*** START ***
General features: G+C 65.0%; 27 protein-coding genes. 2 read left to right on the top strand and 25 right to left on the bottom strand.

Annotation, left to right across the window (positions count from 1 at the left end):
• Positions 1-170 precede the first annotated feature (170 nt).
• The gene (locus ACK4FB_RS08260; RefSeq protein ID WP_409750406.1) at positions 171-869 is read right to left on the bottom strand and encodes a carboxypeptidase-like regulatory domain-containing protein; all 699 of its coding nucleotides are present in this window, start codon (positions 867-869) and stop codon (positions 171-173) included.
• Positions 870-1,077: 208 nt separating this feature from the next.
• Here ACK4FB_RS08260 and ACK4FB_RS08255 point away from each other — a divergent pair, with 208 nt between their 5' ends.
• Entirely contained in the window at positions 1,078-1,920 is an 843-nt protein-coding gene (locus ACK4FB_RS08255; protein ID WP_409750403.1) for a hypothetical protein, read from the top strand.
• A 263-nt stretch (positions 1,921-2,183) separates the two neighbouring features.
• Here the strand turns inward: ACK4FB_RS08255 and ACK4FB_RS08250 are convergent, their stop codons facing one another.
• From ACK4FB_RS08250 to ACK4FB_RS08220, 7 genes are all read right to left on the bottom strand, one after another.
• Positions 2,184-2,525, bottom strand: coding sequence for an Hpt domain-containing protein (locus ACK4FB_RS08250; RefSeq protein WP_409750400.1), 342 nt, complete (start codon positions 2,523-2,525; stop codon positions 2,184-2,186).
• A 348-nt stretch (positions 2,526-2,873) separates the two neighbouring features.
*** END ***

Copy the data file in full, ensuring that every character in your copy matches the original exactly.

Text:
General features: G+C 65.0%; 27 protein-coding genes. 2 read left to right on the top strand and 25 right to left on the bottom strand.

Annotation, left to right across the window (positions count from 1 at the left end):
• Positions 1-170 precede the first annotated feature (170 nt).
• The gene (locus ACK4FB_RS08260; RefSeq protein ID WP_409750406.1) at positions 171-869 is read right to left on the bottom strand and encodes a carboxypeptidase-like regulatory domain-containing protein; all 699 of its coding nucleotides are present in this window, start codon (positions 867-869) and stop codon (positions 171-173) included.
• Positions 870-1,077: 208 nt separating this feature from the next.
• Here ACK4FB_RS08260 and ACK4FB_RS08255 point away from each other — a divergent pair, with 208 nt between their 5' ends.
• Entirely contained in the window at positions 1,078-1,920 is an 843-nt protein-coding gene (locus ACK4FB_RS08255; protein ID WP_409750403.1) for a hypothetical protein, read from the top strand.
• A 263-nt stretch (positions 1,921-2,183) separates the two neighbouring features.
• Here the strand turns inward: ACK4FB_RS08255 and ACK4FB_RS08250 are convergent, their stop codons facing one another.
• From ACK4FB_RS08250 to ACK4FB_RS08220, 7 genes are all read right to left on the bottom strand, one after another.
• Positions 2,184-2,525, bottom strand: coding sequence for an Hpt domain-containing protein (locus ACK4FB_RS08250; RefSeq protein WP_409750400.1), 342 nt, complete (start codon positions 2,523-2,525; stop codon positions 2,184-2,186).
• A 348-nt stretch (positions 2,526-2,873) separates the two neighbouring features.